Sunday, February 20, 2011

Taiwan needs a real energy policy

The Dacheng wetlands in Changhua; the Kuokuang petrochemical project plans to reclaim these internationally listed wetlands that are home to the critically endangered Taiwan pink dolphins and a host of other threatened species to build petrochemical factories that will be supplied by coal-fired power plants.

Today's Taipei Times editorial titled "Taiwan needs a real energy policy" brings home just how shortsighted the Ma regime is when it comes to planning the way forward with regards to the nation's energy policy. Clearly, Ma and his government see coal as the way forward in order to supply the power needs of the petrochemical, steel and other high-energy consumption industries which they favour. While Ma pays lip service to the need to cut the nation's carbon emissions the actions of his government in promoting projects like the controversial KuoKuang Petrochemical Project clearly show that they have no intention of doing so.

See Taiwan needs a real energy policy in today's Taipei Times.

Thursday, February 17, 2011

Taiwan Foreign Correspondents' Club to visit the Dacheng Wetlands

The Taiwan Foreign Correspondents' Club is co-organising a trip to the Dacheng Wetlands in Chunghua County, with Changhua Environmental Protection Alliances, TEDxTaipei and Wild at Heart Legal Defense Association on Thursday February 24.

The trip is an opportunity to learn about the issues surrounding the controversial KuoKuang Petrochemical Project, a NT$40bn-plus petrochemical plant investment.

The Kuokuang plant is a government-led project to build a state-of-the-art petrochemical plant in Taiwan, and has been billed as part of the government\'s plans to boost Taiwan\'s petrochemical industry and create jobs. It has however been met with opposition from environmental groups because the site for the plant is in the Dacheng wetlands, an ecologically-important home for wildlife including the critically endangered Taiwan pink dolphins. It is also near areas that are the main rice-producing regions for Taiwan.

The trip will include a guided tour of the wetlands, visits to local oyster farmers who will be affected by the construction, and a talk/Q&A session with environmentalists and marine experts.

The TFCC is sponsoring T$500 per person for this trip. Wild at Heart Legal Defense Association and Coastal Conservation Action will also sponsor part of the cost for this trip. For fairness and balance, the TFCC will invite someone from Kuokuang as an executive tea guest later on to give us their side of the story.


8am departure, Taipei, High Speed Rail station.

9:40 arrive, Changhua Dalin/Dacheng Wetlands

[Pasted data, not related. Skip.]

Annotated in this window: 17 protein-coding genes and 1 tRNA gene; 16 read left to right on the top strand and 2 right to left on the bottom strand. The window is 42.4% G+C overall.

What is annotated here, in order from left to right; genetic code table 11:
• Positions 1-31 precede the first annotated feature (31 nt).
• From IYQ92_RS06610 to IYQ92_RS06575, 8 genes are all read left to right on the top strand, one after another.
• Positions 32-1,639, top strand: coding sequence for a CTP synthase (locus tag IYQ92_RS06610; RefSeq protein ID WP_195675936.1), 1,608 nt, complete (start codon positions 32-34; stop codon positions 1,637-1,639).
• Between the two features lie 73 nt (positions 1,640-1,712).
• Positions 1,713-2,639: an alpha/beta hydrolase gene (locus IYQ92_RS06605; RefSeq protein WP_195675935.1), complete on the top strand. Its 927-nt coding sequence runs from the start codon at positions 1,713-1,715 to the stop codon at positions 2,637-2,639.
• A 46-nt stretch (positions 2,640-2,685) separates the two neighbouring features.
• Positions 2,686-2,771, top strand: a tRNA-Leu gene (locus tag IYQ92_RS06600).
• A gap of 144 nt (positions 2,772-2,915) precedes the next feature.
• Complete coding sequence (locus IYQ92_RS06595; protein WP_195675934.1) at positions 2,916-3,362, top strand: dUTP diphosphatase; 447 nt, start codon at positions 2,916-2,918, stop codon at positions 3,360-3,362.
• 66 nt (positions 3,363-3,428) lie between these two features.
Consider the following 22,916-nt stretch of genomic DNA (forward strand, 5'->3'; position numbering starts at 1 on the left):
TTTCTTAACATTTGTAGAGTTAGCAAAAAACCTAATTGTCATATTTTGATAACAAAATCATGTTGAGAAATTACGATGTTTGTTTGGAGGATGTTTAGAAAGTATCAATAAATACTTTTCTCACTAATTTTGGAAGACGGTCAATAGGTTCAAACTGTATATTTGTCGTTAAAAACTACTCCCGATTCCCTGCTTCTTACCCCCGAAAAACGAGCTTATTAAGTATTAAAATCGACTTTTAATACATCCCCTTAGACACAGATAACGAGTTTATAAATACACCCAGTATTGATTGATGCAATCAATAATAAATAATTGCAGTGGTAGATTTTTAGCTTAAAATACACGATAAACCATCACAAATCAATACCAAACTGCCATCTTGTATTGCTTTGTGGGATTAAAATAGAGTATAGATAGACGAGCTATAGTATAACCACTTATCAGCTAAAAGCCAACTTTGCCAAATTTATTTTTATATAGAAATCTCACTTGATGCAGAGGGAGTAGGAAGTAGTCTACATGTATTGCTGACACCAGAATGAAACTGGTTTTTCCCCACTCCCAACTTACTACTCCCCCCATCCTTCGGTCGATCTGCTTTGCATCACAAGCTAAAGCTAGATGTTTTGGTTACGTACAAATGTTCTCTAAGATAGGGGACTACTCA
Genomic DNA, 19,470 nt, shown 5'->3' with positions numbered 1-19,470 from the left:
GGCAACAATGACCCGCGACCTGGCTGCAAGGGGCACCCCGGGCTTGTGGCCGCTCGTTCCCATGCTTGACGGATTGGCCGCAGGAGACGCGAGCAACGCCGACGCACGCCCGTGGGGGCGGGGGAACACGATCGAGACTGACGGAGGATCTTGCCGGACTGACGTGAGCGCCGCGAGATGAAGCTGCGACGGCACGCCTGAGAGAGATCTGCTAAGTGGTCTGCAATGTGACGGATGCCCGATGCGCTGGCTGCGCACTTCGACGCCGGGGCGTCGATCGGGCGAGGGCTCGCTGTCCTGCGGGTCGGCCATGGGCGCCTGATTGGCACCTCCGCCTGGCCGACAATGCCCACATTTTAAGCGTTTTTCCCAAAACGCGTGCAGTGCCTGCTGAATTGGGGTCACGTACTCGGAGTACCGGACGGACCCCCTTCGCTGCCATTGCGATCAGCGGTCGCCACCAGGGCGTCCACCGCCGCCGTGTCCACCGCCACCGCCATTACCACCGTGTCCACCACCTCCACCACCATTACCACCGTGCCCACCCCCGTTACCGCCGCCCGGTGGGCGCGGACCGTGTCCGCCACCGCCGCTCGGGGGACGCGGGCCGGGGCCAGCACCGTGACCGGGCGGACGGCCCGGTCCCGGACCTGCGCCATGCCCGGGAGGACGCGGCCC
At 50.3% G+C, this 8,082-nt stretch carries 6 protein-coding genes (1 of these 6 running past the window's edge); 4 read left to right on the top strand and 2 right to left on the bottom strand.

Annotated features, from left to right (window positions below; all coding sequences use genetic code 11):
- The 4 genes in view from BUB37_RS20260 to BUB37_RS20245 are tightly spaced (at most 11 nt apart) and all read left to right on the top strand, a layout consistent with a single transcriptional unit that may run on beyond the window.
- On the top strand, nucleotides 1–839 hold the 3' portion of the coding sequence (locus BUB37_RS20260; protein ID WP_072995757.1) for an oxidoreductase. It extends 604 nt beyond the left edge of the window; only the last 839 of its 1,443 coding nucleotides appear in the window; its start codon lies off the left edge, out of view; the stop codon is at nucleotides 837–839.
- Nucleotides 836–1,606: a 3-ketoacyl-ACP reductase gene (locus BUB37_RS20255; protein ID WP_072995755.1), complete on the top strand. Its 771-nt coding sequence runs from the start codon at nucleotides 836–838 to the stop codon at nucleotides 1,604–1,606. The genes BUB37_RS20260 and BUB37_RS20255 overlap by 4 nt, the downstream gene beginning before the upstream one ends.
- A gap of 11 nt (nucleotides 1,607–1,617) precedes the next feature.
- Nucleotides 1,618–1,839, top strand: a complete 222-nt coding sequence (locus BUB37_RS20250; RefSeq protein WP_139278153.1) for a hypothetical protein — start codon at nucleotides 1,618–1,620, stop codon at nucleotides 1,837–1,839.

9:40~11:30 Guided tour

11:30 ~ 12:30 visit local oyster farms

12:30 ~ 13:30 lunch

13:30~15:00 talks and Q/A

15:00~15:30 musical performance

15:30 Departure to Taipei

Talk/Q&A Speakers:

1. John Tsai, Director, Changhua Coastal Conservation Action

2. Robin Winkler, Chair, Global Green Congress, Taiwan

3. Allen Chen, Associate Research Fellow, Biodiversity Research
Center, Academia Sinica

4. Shiu-ru, Sun, Director, Changhua Wetlands Trust Project,
Environmental Information Center

5. Wu Sheng, poet and writer

Contact emails:

Wednesday, February 16, 2011

Taiwan Pink Dolphins make it onto the BBC

Taiwan pink dolphin: Photo courtesy of FormosaCetus Research and Conservation Group.

On February 1st the Taiwan pink dolphins* featured on the BBC News in an article titled Taiwan endangered species focus of new awareness. The article also has links to the following organisations: MFCU, EAST, Greenpeace and the COA. This international exposure of threatened species and environmental issues in Taiwan is good and a big thank you to Cindy Sui and the BBC News for it. Just a point to note. The caption for the dolphin photo states, "The population of Taiwanese white dolphins has plunged because of factory pollution." Factory pollution is one of five major threats to the dolphins. The IUCN lists the five major threats to the Taiwan pink dolphins as:
- by-catch in fishing gear;
- reclamation of estuarine and coastal regions for industrial purposes;
- diversion and extraction of freshwater from major river systems of western Taiwan;
- release of industrial, agricultural and municipal effluent into rivers and coastal waters;
- noise and disturbance associated with construction, shipping and military activities.

*The BBC refers to the Taiwan pink dolphins by their alternate common name; Taiwan white dolphins)